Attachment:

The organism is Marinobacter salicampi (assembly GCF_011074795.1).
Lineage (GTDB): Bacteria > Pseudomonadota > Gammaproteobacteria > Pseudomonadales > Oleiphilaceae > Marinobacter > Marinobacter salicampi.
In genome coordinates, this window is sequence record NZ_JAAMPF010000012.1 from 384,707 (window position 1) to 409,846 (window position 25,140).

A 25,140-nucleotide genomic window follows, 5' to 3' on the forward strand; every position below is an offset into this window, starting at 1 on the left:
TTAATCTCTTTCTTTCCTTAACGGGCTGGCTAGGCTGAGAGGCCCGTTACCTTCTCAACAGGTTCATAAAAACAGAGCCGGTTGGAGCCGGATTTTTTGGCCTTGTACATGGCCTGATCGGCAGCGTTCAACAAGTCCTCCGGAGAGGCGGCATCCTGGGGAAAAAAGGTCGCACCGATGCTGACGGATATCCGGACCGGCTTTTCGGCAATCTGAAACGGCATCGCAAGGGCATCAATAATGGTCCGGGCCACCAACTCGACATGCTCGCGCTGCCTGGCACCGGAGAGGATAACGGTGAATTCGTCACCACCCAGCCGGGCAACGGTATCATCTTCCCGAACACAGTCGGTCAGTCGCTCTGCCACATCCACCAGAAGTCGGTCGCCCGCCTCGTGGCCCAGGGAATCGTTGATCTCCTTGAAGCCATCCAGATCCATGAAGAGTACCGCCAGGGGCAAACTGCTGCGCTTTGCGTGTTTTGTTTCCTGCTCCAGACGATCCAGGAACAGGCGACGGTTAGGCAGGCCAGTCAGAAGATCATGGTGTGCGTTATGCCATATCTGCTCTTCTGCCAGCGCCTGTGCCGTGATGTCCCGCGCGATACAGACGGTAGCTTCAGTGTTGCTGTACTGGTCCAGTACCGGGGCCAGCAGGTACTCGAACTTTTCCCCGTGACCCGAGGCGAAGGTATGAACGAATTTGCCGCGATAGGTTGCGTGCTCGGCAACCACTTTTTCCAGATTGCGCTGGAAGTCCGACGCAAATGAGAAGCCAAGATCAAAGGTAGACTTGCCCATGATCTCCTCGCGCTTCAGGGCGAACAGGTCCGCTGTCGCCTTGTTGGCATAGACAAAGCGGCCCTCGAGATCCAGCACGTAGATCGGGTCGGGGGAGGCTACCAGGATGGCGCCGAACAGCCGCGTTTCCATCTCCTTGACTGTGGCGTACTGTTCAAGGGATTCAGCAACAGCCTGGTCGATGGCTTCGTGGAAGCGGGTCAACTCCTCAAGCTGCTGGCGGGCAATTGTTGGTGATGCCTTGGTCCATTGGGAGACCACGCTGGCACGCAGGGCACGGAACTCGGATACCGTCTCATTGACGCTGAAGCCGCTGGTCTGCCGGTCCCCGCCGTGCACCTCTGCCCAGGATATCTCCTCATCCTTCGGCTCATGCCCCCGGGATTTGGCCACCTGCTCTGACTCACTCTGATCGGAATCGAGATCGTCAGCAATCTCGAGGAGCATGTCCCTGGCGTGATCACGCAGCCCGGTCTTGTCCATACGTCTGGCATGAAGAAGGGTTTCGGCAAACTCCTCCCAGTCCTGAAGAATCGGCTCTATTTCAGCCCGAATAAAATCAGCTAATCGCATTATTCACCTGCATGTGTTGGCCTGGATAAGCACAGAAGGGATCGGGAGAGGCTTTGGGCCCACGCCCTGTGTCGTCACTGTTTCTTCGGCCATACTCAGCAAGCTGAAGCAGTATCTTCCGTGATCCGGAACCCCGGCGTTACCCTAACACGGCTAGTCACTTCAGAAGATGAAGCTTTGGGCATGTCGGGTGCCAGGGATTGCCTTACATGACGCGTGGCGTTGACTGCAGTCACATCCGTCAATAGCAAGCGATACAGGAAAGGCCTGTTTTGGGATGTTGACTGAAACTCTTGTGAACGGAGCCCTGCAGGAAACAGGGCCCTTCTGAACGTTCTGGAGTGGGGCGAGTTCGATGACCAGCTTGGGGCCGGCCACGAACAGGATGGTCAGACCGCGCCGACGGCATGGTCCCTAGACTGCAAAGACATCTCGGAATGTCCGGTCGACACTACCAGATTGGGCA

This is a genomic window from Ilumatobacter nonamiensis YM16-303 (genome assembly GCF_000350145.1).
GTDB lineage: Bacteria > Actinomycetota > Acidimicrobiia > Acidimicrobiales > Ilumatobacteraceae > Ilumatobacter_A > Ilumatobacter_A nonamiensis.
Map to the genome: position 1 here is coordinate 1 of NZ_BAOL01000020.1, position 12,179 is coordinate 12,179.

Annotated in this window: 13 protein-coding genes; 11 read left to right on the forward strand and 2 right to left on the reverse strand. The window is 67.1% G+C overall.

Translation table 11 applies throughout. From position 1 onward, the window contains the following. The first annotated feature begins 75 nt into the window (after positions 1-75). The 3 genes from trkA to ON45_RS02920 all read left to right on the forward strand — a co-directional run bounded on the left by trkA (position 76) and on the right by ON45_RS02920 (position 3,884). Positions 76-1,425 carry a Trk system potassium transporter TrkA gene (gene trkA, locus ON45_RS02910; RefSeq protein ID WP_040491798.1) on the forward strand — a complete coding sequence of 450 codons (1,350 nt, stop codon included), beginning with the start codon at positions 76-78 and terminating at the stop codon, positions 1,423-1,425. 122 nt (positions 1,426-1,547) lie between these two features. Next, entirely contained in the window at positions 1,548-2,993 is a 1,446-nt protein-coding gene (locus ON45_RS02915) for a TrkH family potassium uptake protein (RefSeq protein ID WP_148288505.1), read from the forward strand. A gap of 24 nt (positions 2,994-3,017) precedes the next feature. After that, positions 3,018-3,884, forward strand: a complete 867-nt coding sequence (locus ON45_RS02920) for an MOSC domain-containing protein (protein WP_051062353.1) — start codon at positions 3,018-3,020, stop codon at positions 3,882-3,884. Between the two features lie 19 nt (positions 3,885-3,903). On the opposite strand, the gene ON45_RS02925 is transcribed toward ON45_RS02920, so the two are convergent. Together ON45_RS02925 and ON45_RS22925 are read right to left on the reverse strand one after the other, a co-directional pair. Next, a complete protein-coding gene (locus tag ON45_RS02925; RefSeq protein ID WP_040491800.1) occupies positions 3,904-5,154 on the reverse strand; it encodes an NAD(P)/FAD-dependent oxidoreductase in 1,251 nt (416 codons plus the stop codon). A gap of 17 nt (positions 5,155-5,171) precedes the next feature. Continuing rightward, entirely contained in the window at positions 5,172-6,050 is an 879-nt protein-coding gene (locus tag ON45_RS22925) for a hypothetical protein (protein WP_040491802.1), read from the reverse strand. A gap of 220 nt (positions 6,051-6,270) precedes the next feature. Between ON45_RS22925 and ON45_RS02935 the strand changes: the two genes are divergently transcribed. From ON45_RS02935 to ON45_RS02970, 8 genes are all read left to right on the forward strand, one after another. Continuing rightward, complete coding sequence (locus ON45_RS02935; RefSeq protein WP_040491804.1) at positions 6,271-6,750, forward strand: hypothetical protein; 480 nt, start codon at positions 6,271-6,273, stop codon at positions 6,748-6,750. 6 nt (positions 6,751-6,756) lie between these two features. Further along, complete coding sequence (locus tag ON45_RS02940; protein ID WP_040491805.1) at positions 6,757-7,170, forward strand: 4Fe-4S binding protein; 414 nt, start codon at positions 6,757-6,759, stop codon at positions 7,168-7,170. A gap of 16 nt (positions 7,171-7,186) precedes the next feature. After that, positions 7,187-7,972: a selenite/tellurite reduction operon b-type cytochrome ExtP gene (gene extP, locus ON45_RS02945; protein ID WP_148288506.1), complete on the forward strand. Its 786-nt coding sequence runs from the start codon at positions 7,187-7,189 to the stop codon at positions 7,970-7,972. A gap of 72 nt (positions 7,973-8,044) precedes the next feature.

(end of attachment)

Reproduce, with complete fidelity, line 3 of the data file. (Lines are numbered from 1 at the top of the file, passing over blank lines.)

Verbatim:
In genome coordinates, this window is sequence record NZ_JAAMPF010000012.1 from 384,707 (window position 1) to 409,846 (window position 25,140).